This week marks a very important anniversary for Major League Baseball. It was one year ago on this day the world learned about a Miami-based anti-aging clinic known as Biogenesis and the man who ran it, Anthony Bosch.
On Jan. 31, 2013, Tim Elfrink of the Miami New Times broke the story about Bosch, the clinic and various performance-enhancing drugs that were provided to athletes in various sports.
The MLB players listed in the report included Alex Rodriguez, Ryan Braun, Melky Cabrera, Jhonny Peralta, Nelson Cruz, Jesus Montero, Gio Gonzalez, Everth Cabrera, Francisco Cervelli and Antonio Bastardo.
After more than seven months of investigating the clinic, MLB handed down suspensions for 12 current players. Two of them, pitchers Fautino de los Santos and Jordan Norberto, were/are free agents. Five others, including Montero, Fernando Martinez, Sergio Escalona, Cesar Puello and Jordany Valdespin, were/are in the minors.
Alex Rodriguez was initially given a 211-game suspension, but he appealed it and played the final 44 games of the year. An arbitrator has since ruled on A-Rod's case, suspending the third baseman for the entire 2014 season.
Ryan Braun accepted a season-ending suspension on July 23, sitting out the final 65 games of 2013. Gio Gonzalez was cleared of any wrongdoing in the case and avoided a suspension.
With the entire scandal now in the rear-view mirror, aside from A-Rod's last-ditch appeal effort in federal court, it's time to move forward by looking at what we can expect from the suspended players.
If a player is not on a team, like de los Santos, Martinez, and Norberto, he is excluded from the list. Aside from Jesus Montero, who is a known commodity, the rest of the minor leaguers will be on one slide.
Trying to figure out Alex Rodriguez's future is like trying to keep the ending of Bioshock Infinite straight.
The controversial third baseman has said that he thinks MLB did him a favor suspending him, "because I’ve played 20 years without a timeout." He doesn't sound like someone who is entertaining retirement.
At 38 years old, Rodriguez didn't look bad in 44 games last season. He hit .244/.348/.423 with seven home runs in 156 at-bats. His bat speed continues to decrease, as evidenced by the 43 strikeouts.
There is also the question of whether the New York Yankees can entice A-Rod to retire, or accept a buyout and look for another job in 2015. He will have three years and $61 million remaining on his deal after 2014.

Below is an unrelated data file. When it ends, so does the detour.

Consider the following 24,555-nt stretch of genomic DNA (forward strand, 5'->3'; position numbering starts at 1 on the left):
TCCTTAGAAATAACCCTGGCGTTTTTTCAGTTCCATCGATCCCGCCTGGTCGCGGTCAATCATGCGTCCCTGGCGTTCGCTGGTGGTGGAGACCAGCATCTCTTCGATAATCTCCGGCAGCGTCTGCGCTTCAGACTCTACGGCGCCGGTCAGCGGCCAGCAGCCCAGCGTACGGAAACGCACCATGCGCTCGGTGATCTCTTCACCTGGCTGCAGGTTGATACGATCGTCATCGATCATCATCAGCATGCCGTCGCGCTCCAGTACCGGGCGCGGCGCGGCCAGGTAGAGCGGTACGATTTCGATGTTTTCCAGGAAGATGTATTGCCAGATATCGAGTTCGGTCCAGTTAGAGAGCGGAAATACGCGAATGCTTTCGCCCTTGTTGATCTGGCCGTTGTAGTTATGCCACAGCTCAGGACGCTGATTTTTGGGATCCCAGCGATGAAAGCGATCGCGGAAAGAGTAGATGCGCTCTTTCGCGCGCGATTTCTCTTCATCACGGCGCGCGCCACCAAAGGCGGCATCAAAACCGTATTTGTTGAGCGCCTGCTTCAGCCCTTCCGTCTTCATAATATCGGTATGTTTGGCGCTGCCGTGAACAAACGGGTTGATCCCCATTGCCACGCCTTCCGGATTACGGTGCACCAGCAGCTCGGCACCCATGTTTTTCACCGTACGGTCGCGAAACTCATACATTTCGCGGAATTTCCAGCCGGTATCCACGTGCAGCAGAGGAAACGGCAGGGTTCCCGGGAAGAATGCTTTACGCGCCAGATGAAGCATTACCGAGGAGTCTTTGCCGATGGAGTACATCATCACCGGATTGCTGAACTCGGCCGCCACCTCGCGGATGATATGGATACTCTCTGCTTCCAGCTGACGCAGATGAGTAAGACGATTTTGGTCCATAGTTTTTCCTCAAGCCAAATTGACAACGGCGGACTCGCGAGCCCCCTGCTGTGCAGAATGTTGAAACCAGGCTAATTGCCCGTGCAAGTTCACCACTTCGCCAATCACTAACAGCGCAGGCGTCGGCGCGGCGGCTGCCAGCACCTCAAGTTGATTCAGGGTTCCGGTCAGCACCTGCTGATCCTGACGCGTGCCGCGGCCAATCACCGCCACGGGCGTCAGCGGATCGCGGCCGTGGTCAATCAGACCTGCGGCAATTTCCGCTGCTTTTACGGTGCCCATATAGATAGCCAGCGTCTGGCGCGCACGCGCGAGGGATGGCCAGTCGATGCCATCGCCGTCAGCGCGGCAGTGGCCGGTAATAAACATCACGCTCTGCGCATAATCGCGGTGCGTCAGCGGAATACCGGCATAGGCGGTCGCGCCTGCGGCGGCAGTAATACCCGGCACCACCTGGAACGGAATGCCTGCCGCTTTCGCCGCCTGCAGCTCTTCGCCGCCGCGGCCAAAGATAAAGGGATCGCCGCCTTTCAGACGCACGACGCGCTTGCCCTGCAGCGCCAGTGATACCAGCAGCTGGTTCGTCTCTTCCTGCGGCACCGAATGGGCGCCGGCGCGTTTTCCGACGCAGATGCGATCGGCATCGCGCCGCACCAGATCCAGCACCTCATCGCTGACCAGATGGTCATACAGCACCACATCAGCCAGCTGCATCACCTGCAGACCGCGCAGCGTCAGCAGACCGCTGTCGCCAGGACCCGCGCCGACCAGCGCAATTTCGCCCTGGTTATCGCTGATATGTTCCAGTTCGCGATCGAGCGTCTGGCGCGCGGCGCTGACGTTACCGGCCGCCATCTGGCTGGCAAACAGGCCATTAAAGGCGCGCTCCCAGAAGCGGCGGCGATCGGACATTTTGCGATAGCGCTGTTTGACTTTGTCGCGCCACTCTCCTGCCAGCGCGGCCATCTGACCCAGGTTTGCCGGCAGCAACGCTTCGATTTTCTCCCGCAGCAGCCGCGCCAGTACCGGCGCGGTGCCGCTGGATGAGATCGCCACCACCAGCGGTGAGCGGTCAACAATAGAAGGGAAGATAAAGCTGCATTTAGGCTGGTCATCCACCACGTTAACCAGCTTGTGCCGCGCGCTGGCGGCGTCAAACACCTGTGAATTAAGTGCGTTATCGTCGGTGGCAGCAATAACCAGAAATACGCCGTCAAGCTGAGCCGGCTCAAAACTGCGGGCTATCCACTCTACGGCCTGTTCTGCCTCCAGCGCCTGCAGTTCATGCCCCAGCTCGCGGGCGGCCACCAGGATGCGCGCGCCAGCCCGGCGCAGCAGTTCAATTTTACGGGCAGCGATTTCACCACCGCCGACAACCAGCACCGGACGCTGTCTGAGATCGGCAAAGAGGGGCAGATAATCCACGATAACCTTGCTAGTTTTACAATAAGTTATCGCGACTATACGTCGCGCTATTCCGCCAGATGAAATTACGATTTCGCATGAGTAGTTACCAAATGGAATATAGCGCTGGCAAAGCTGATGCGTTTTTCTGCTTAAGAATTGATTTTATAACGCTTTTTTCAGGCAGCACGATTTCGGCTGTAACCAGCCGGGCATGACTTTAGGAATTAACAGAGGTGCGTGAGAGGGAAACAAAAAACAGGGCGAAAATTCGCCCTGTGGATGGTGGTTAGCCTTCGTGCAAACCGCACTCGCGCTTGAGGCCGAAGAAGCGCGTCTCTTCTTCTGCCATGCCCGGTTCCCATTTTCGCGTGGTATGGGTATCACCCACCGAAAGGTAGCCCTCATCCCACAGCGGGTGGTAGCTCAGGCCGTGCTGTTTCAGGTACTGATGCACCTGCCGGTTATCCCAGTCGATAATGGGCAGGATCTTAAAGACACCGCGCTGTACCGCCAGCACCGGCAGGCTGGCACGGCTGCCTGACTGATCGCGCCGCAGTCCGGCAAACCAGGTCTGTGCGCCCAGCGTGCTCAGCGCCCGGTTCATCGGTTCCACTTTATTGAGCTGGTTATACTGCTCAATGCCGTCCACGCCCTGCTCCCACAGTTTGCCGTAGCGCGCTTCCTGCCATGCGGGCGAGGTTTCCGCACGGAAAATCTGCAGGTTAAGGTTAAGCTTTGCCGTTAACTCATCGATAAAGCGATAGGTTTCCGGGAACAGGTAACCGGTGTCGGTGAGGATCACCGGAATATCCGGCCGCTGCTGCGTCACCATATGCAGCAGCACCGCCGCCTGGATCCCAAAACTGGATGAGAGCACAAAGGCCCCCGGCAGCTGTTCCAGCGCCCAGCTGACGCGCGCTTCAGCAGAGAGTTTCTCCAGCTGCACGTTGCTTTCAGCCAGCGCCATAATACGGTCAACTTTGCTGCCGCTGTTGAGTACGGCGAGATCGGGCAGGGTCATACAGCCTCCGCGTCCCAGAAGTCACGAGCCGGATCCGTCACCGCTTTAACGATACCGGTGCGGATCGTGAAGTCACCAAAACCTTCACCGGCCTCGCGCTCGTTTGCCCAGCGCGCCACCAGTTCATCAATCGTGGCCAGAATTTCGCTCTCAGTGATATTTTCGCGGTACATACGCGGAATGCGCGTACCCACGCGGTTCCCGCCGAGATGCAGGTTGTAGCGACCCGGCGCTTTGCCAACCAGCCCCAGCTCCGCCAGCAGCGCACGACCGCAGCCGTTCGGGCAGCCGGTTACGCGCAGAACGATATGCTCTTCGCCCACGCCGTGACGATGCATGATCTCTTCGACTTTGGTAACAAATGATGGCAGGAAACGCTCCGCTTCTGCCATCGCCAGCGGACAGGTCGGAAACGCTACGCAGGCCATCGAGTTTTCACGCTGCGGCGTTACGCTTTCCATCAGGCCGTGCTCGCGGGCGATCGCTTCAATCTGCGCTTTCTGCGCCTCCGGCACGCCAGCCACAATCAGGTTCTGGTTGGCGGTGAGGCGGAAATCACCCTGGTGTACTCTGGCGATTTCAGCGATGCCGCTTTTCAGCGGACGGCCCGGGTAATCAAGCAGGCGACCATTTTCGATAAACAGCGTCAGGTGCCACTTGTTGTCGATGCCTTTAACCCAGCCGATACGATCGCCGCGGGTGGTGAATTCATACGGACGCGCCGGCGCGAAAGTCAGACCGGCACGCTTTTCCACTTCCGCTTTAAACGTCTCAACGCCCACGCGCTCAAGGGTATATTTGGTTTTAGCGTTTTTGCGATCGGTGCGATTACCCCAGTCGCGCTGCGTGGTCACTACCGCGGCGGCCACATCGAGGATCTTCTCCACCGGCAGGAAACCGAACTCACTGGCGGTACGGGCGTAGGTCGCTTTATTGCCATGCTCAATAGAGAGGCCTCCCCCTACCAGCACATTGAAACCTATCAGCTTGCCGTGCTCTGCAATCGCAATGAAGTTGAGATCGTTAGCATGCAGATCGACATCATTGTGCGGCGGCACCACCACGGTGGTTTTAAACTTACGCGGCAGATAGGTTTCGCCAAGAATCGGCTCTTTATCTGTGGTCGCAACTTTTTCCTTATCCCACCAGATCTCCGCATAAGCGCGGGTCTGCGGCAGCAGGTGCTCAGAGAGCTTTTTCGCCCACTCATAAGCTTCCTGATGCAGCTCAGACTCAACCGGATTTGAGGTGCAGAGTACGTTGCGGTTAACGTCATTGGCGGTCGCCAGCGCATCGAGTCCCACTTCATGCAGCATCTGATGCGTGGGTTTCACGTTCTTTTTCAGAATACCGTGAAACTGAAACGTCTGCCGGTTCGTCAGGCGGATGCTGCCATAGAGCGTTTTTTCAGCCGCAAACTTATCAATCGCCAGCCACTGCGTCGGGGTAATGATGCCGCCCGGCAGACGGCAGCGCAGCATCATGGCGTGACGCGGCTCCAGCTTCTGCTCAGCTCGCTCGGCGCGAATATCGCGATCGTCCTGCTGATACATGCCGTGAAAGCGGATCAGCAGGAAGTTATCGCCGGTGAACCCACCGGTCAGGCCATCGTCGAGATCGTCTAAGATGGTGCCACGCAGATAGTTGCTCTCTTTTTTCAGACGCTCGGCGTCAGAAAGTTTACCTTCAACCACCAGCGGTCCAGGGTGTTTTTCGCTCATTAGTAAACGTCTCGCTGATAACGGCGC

The New York Daily News reported that Rodriguez approached the Yankees about a buyout last season, only for the team to reject the request because of the investigation.
Rodriguez certainly seems like a player who is going to do everything in his power to play in 2015, but given the way the Yankees have tried to distance themselves from him, it's hard to imagine a scenario where he plays again.
Projection: Forced retirement
While he didn't exactly get out in front of everything that has happened over the last two years, Ryan Braun recently commented on his situation during an appearance at the Milwaukee Brewers' fan event on Sunday.
There's no specific, 'This is how you deal with a situation like this.' Not a lot of people have been through something like this, so, certainly, [this is] a unique and challenging set of circumstances. But I've never been afraid of a challenge. I'm looking forward to everything the future holds.
No one is going to expect much from Braun this season, which strikes me as odd because he's still a 30-year-old perennial All-Star who is just two years removed from finishing second in the NL MVP voting.
Don't forget, before Braun's suspension and injury problems last year, he was still hitting .298/.372/.498 in 61 games. His power wasn't what it was, but that can be attributed to a hand injury that put him on the disabled list.
Braun is still one of the most talented hitters in Major League Baseball. He's a superstar when healthy, so don't assume his career is going to fall apart because of what happened in 2013.
In fact, using the Oliver projection system, Braun is expected to pick up where he left off two years ago by posting 4.7 wins above replacement with a .301/.373/.533 slash line.
Projection: Multiple All-Star appearances
A 50-game suspension certainly didn't hurt Jhonny Peralta's production. He returned to the Detroit Tigers before the postseason and hit a robust .333/.353/.545 in October.
Peralta parlayed a successful 2013 season, suspension aside, into a four-year, $52 million contract with the defending National League champion St. Louis Cardinals.